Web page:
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Barley is a cereal grain high in soluble fiber. Barley comes in many forms, including:

  • Sprouted barley
  • Pearl barley
  • Barley oil extract
  • Barley flour

Why do people take barley?

People take barley to try to lower:

People also take barley to try to promote weight loss or help prevent some types of cancer.

Barley is likely effective for reducing total cholesterol and LDL "bad" cholesterol levels. It may also lower triglycerides and increase HDL "good" cholesterol levels. How much barley lowers cholesterol may depend upon how many grams you eat. The effect may also be less when barley is highly processed.

Barley may also lower blood pressure in people who do not have high blood pressure but have high cholesterol.

Dietary fiber in diet, such as in barley, may help prevent stomach cancer or extend survival in those with the disease. However, it doesn't seem to protect against colorectal cancer.

Researchers have not yet proven barley's effectiveness for other purposes. However, barley may help control appetite by stabilizing blood sugar and by slowing the emptying of your stomach.

Optimal doses of barley as a food or supplement have not been established for any condition.

However, to try to lower cholesterol, people have used one of these daily doses:

  • 3 grams of barley oil extract
  • 30 grams of barley bran flour
  • 0.4 to 6 grams of soluble barley fiber
  • 3 to 12 grams of pearled barley, or barley flour, flakes, or powder

To try to lower blood pressure, people with moderate high cholesterol have taken 3 to 6 grams daily of:

  • Barley flakes
  • Barley flour
  • Pearled barley

At the same time, they use a low-fat, low-cholesterol diet called the National Cholesterol Education Program (NCEP) Step 1 diet.

Can you get barley naturally from foods?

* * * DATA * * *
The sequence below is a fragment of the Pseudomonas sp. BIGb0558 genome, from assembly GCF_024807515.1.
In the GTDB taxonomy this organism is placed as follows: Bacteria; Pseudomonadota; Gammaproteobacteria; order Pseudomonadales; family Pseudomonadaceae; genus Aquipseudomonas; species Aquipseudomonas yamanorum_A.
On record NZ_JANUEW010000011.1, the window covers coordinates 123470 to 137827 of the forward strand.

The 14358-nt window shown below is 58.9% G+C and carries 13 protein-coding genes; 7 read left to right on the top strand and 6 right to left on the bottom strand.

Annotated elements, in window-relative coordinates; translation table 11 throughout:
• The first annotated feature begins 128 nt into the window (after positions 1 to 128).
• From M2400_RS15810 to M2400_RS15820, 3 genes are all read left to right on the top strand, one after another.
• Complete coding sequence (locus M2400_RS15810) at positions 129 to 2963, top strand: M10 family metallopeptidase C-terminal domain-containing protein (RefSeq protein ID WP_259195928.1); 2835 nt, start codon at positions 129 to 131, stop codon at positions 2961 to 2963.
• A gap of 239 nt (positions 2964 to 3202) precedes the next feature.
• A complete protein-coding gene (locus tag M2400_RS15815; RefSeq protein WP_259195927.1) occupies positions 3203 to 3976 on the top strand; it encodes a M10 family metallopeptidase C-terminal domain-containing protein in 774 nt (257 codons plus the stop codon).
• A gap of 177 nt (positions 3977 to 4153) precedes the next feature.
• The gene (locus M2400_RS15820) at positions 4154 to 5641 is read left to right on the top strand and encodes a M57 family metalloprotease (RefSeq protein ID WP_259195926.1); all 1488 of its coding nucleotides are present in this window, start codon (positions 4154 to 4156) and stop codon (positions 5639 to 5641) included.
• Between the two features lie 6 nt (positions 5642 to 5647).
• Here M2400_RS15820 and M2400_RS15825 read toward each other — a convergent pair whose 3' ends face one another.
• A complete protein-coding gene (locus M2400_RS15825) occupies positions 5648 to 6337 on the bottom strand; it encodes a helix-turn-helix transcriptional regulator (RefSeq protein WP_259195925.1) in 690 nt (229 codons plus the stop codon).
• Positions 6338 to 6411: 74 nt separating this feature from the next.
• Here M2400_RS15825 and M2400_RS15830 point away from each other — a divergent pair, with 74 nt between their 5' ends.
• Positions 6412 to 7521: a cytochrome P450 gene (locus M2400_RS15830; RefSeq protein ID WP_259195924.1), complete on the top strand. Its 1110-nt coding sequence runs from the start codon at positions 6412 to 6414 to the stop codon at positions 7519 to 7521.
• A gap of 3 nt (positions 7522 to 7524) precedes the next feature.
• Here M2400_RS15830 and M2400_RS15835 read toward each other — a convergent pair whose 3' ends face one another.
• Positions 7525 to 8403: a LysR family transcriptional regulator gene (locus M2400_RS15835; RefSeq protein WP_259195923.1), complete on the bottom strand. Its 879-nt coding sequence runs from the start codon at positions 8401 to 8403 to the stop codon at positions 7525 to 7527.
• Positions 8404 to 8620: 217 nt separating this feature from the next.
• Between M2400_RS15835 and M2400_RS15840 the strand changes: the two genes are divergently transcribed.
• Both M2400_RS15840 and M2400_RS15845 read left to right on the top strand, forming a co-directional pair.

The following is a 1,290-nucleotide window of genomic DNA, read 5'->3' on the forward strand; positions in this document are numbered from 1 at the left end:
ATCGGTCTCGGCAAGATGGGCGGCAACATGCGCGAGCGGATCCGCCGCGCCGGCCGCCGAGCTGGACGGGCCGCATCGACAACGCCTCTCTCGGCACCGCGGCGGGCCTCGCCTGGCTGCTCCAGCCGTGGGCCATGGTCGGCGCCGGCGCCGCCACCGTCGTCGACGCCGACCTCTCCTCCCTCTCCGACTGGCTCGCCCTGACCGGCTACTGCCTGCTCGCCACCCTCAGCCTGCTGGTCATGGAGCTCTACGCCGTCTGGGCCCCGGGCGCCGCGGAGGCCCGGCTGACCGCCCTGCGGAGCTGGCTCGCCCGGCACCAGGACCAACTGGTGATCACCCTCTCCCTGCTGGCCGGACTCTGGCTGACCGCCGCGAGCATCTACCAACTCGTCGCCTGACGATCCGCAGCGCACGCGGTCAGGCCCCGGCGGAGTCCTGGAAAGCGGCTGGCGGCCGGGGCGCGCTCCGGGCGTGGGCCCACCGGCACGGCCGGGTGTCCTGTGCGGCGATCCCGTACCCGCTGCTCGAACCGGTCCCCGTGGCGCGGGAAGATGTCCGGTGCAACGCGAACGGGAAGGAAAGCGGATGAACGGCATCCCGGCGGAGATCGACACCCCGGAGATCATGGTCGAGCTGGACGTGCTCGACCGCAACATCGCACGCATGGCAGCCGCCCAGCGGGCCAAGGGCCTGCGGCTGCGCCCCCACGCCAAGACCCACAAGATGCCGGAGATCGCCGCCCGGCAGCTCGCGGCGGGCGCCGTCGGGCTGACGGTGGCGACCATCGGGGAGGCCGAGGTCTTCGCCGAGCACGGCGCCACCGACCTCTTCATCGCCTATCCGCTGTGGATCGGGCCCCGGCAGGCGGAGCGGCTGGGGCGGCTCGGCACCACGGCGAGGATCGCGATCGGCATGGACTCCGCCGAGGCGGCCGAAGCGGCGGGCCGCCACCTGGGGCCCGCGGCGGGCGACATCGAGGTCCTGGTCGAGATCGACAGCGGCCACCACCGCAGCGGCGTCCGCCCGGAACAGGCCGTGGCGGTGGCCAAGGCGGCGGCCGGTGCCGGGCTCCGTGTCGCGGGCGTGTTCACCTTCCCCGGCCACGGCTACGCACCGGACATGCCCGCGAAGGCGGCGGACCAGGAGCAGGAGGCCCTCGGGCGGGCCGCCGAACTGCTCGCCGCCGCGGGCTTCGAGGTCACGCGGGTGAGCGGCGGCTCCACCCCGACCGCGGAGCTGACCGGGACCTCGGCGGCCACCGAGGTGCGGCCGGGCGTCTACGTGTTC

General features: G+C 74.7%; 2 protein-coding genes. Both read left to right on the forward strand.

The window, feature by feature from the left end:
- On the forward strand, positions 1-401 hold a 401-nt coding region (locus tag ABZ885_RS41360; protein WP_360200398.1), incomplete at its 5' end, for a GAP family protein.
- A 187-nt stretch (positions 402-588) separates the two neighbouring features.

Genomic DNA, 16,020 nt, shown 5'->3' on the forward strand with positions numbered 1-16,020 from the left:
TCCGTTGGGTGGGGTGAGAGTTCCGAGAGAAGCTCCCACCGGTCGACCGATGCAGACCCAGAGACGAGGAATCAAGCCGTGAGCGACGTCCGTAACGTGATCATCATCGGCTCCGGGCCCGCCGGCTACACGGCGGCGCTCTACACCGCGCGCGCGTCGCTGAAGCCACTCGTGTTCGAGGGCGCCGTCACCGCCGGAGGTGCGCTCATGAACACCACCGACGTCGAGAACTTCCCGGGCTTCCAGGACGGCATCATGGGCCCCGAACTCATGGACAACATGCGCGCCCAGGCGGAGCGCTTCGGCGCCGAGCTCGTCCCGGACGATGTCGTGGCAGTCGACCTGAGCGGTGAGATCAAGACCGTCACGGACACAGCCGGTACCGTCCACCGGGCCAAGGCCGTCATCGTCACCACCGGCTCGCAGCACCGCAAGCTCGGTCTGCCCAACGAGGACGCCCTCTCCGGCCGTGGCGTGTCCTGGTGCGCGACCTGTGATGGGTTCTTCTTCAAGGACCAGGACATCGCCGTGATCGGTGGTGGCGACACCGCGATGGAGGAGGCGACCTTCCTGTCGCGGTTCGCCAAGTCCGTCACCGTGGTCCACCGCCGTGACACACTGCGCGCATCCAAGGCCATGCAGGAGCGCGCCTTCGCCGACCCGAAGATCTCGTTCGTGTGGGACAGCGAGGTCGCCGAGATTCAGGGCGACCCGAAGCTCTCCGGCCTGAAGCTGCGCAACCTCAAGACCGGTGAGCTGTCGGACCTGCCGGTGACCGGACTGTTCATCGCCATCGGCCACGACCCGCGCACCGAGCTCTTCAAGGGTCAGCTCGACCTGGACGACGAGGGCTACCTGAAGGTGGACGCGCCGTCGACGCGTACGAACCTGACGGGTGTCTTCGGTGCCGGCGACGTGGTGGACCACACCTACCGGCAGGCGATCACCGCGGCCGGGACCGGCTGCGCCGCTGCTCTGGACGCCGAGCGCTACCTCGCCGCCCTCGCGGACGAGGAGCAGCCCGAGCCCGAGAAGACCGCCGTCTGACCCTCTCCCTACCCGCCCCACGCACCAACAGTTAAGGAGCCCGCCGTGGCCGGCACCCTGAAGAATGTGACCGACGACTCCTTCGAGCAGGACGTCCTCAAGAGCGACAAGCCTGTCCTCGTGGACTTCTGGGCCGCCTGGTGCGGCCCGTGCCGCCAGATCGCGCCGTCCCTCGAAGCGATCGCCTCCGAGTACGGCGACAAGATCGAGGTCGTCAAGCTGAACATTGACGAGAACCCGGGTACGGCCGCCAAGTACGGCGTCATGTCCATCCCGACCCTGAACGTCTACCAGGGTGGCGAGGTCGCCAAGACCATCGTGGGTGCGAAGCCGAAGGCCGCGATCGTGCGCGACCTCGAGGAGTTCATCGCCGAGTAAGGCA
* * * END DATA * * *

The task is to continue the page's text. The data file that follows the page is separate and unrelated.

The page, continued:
Barley is a grain you can eat as a food. It provides a source of:

  • Vitamins
  • Carbohydrates
  • Proteins
  • Fatty oils

It is also used as an ingredient for making alcoholic beverages such as beer.

What are the risks of taking barley?

Side effects. Some sensitive people can develop anaphylaxis (severe allergic reaction) from beer made with barley.

Risks. Barley is generally safe in the amounts found in foods, even if you are pregnant. But do not eat large amounts of barley sprouts while pregnant. And avoid taking barley when breastfeeding, just to be safe.

Also avoid eating barley or taking barley supplements if you have celiac disease. The gluten in barley may cause problems.

Stop taking barley at least two weeks before surgery since it could affect blood sugar control.

Interactions. Because barley may lower blood sugar, there is a chance it could decrease it too much if combined with herbs, supplements, or drugs that do the same thing. Be cautious when also taking diabetes drugs or supplements such as:

  • Bitter melon
  • Ginger
  • Willow bark

The fiber in barley also might reduce the absorption of certain drugs.

The FDA does not regulate supplements. But it allows food products containing three-fourths of a gram of soluble fiber from barley per serving to make this claim: It may reduce the risk of heart disease when used as part of a diet low in saturated fat and cholesterol.

Be sure to tell your doctor about any supplements you're taking, even if they're natural. That way, your doctor can check on any potential side effects or interactions with medications or foods. He or she can let you know if the supplement might increase your risks.

WebMD Medical Reference

Reviewed by Melinda Ratini, DO, MS on December 26, 2012

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